#1
Nov2111, 03:17 AM

P: 3

1. The problem statement, all variables and given/known data
1. The problem statement, all variables and given/known data Calculate the entropy change when 1 mole of ice at 268 K is melted to form water at 323 K. The heat capacity of ice is 3.8 J K1 kg1 and that of water is 75 J K1 kg1. The enthalpy of fusion of ice at 273 K is 6.02 kJ mol1. I know the entropy change by the melting of the ice is given by delta(S)=delta(Q)/T and that this is worked out by the enthalpy of fusion. My question is how do I calculate the entropy change caused by the change in temperature since it is not at a constant temperature does this mean the first equation cannot be used? Also this isn't a homework question it is an exam question from a previous year and my exam is tomorrow. Not sure whether this should be in here or in other sciences catagory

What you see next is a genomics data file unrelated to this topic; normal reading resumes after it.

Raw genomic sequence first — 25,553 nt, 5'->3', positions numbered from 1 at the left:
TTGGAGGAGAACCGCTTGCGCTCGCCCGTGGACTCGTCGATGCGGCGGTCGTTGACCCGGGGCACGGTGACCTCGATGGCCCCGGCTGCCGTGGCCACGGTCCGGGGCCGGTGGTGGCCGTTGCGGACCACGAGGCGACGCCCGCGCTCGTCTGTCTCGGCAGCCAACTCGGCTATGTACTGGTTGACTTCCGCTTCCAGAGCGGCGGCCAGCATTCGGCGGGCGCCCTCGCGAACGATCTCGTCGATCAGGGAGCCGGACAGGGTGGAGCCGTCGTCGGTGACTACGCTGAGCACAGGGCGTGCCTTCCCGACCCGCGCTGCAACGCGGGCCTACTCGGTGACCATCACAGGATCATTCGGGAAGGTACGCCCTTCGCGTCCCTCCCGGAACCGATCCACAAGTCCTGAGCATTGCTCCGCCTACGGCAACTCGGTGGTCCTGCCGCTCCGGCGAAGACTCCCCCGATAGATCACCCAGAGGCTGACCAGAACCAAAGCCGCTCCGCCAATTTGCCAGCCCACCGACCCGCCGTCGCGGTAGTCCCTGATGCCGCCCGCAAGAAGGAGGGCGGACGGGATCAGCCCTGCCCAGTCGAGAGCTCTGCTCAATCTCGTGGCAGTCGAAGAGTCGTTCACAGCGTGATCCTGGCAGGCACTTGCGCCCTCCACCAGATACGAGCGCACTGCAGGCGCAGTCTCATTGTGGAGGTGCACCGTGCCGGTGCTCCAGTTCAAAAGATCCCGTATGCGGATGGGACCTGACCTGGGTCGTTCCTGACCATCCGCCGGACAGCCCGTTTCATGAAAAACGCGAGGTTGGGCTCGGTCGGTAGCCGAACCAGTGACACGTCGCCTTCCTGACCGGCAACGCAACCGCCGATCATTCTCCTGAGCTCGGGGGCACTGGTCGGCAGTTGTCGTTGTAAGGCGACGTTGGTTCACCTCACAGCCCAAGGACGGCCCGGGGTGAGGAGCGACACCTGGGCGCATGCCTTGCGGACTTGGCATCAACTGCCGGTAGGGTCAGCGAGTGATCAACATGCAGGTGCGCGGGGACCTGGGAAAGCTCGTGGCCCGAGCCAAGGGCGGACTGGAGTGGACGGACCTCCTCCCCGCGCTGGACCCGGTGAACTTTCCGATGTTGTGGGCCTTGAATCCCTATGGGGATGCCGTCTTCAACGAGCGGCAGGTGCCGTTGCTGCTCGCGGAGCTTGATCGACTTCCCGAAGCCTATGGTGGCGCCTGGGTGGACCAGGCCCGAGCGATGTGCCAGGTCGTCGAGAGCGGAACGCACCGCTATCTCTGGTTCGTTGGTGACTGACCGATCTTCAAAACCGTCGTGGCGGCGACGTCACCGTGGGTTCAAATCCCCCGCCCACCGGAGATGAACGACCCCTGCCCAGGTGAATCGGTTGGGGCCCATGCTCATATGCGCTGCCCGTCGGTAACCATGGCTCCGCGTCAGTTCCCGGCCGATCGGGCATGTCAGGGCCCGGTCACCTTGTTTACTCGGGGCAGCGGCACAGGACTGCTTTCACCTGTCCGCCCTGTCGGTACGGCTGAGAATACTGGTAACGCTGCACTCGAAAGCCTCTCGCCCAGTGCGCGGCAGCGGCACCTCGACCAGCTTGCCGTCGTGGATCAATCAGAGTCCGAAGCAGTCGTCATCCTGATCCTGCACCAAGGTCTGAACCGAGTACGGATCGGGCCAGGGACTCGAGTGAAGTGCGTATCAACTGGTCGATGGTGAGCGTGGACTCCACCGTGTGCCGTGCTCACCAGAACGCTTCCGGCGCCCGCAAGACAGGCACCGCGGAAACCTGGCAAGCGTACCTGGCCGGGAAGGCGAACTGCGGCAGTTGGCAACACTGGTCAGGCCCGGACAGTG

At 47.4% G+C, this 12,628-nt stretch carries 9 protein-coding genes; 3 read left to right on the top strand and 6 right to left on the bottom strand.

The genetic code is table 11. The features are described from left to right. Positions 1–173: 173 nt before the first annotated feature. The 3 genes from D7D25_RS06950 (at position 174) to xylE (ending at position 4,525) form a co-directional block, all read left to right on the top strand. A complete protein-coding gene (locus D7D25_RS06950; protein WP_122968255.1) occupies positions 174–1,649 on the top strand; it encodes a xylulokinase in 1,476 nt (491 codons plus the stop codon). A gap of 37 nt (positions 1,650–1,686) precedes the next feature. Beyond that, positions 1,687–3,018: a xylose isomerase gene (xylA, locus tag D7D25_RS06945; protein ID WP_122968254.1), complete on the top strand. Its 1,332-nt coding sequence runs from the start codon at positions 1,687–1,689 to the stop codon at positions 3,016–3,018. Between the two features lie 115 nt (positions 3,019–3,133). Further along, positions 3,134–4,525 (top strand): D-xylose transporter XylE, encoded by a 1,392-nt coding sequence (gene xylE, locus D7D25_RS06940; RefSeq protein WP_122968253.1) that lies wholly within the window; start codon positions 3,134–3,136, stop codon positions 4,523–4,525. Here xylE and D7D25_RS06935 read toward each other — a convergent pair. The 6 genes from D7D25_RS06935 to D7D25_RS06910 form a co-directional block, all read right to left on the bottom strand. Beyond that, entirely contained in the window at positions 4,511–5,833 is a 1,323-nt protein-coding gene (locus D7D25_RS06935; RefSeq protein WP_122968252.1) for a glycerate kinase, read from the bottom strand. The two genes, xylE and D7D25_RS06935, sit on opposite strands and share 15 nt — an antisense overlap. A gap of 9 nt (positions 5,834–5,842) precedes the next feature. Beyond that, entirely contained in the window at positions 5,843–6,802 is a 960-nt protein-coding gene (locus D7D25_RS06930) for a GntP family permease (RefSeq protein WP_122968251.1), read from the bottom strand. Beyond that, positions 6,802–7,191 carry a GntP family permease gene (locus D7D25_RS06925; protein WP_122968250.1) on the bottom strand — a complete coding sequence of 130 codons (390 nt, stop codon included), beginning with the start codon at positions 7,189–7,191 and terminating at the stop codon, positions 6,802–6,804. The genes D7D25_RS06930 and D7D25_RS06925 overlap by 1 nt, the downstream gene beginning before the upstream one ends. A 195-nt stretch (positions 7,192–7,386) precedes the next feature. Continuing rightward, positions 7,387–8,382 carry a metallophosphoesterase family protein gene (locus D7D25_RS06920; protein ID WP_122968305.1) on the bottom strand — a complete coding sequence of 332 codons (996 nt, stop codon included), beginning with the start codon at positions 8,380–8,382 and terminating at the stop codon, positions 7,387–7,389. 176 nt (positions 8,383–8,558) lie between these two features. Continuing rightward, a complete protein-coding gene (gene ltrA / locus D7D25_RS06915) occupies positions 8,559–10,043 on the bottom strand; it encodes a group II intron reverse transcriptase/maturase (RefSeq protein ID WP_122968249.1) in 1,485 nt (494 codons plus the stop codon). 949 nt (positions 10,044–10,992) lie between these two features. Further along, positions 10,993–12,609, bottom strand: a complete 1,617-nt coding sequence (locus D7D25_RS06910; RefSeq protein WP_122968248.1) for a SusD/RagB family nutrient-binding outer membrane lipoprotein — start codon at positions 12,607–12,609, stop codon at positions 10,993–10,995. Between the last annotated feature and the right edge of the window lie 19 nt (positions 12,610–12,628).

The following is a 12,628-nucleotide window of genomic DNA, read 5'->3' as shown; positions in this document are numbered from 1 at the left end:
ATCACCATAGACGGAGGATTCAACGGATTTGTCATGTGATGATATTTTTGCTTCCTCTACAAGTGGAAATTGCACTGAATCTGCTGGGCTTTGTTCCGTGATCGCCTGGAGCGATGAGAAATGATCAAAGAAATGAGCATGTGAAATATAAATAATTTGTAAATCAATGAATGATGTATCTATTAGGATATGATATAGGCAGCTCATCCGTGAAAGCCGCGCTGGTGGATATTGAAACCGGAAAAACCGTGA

#2
Nov2111, 06:59 AM

Mentor
P: 11,452

Q = M*C*T Differentiating: dQ = M*C*dT So your equation for the change in entropy becomes an integral over the temperature change. 


Register to reply 
Related Discussions  
Calculation of entropy change for melting ice  Biology, Chemistry & Other Homework  1  
Phase change! Melting ice with hot tea.  Introductory Physics Homework  6  
melting entropy  Chemistry  0  
entropy change during phase change: system, surroundings, and if it's reversible  Advanced Physics Homework  1